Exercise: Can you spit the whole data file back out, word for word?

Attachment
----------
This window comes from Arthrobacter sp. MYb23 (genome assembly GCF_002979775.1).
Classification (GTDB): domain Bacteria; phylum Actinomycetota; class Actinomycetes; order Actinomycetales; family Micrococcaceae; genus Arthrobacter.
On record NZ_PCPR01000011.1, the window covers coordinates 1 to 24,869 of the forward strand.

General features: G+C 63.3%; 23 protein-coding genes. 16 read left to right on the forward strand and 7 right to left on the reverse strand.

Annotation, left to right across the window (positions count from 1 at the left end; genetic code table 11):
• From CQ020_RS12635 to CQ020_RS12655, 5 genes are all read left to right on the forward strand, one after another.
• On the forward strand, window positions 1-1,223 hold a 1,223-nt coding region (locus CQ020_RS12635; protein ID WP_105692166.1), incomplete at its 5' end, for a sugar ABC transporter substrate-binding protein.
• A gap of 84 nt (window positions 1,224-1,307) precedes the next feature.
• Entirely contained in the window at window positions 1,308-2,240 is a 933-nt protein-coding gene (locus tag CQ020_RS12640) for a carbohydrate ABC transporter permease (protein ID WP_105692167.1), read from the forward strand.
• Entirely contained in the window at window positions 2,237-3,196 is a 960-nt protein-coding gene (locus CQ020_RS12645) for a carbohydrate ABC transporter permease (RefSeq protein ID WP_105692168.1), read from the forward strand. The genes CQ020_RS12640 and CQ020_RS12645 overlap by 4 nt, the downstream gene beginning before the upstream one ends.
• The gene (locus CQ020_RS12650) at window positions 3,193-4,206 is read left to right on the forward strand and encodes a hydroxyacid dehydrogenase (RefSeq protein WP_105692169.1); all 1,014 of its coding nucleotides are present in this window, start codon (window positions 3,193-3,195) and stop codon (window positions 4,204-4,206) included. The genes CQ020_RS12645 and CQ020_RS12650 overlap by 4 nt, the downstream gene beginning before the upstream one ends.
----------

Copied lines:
This window comes from Arthrobacter sp. MYb23 (genome assembly GCF_002979775.1).
Classification (GTDB): domain Bacteria; phylum Actinomycetota; class Actinomycetes; order Actinomycetales; family Micrococcaceae; genus Arthrobacter.
On record NZ_PCPR01000011.1, the window covers coordinates 1 to 24,869 of the forward strand.

General features: G+C 63.3%; 23 protein-coding genes. 16 read left to right on the forward strand and 7 right to left on the reverse strand.

Annotation, left to right across the window (positions count from 1 at the left end; genetic code table 11):
• From CQ020_RS12635 to CQ020_RS12655, 5 genes are all read left to right on the forward strand, one after another.
• On the forward strand, window positions 1-1,223 hold a 1,223-nt coding region (locus CQ020_RS12635; protein ID WP_105692166.1), incomplete at its 5' end, for a sugar ABC transporter substrate-binding protein.
• A gap of 84 nt (window positions 1,224-1,307) precedes the next feature.
• Entirely contained in the window at window positions 1,308-2,240 is a 933-nt protein-coding gene (locus tag CQ020_RS12640) for a carbohydrate ABC transporter permease (protein ID WP_105692167.1), read from the forward strand.
• Entirely contained in the window at window positions 2,237-3,196 is a 960-nt protein-coding gene (locus CQ020_RS12645) for a carbohydrate ABC transporter permease (RefSeq protein ID WP_105692168.1), read from the forward strand. The genes CQ020_RS12640 and CQ020_RS12645 overlap by 4 nt, the downstream gene beginning before the upstream one ends.
• The gene (locus CQ020_RS12650) at window positions 3,193-4,206 is read left to right on the forward strand and encodes a hydroxyacid dehydrogenase (RefSeq protein WP_105692169.1); all 1,014 of its coding nucleotides are present in this window, start codon (window positions 3,193-3,195) and stop codon (window positions 4,204-4,206) included. The genes CQ020_RS12645 and CQ020_RS12650 overlap by 4 nt, the downstream gene beginning before the upstream one ends.